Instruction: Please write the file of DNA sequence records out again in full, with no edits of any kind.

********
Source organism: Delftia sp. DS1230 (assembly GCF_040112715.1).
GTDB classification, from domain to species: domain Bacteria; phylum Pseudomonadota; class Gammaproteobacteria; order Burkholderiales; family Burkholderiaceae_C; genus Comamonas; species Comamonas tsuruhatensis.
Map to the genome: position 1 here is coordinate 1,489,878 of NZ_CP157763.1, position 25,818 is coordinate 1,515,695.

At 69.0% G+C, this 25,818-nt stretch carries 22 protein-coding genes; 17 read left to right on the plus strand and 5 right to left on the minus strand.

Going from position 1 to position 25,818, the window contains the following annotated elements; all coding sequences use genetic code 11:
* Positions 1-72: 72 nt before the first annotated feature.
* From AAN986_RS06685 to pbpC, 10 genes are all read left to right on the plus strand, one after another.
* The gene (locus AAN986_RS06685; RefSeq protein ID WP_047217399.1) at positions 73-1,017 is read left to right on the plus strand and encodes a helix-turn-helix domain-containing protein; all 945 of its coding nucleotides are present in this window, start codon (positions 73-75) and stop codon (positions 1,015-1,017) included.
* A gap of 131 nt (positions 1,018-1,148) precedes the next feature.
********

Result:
Source organism: Delftia sp. DS1230 (assembly GCF_040112715.1).
GTDB classification, from domain to species: domain Bacteria; phylum Pseudomonadota; class Gammaproteobacteria; order Burkholderiales; family Burkholderiaceae_C; genus Comamonas; species Comamonas tsuruhatensis.
Map to the genome: position 1 here is coordinate 1,489,878 of NZ_CP157763.1, position 25,818 is coordinate 1,515,695.

At 69.0% G+C, this 25,818-nt stretch carries 22 protein-coding genes; 17 read left to right on the plus strand and 5 right to left on the minus strand.

Going from position 1 to position 25,818, the window contains the following annotated elements; all coding sequences use genetic code 11:
* Positions 1-72: 72 nt before the first annotated feature.
* From AAN986_RS06685 to pbpC, 10 genes are all read left to right on the plus strand, one after another.
* The gene (locus AAN986_RS06685; RefSeq protein ID WP_047217399.1) at positions 73-1,017 is read left to right on the plus strand and encodes a helix-turn-helix domain-containing protein; all 945 of its coding nucleotides are present in this window, start codon (positions 73-75) and stop codon (positions 1,015-1,017) included.
* A gap of 131 nt (positions 1,018-1,148) precedes the next feature.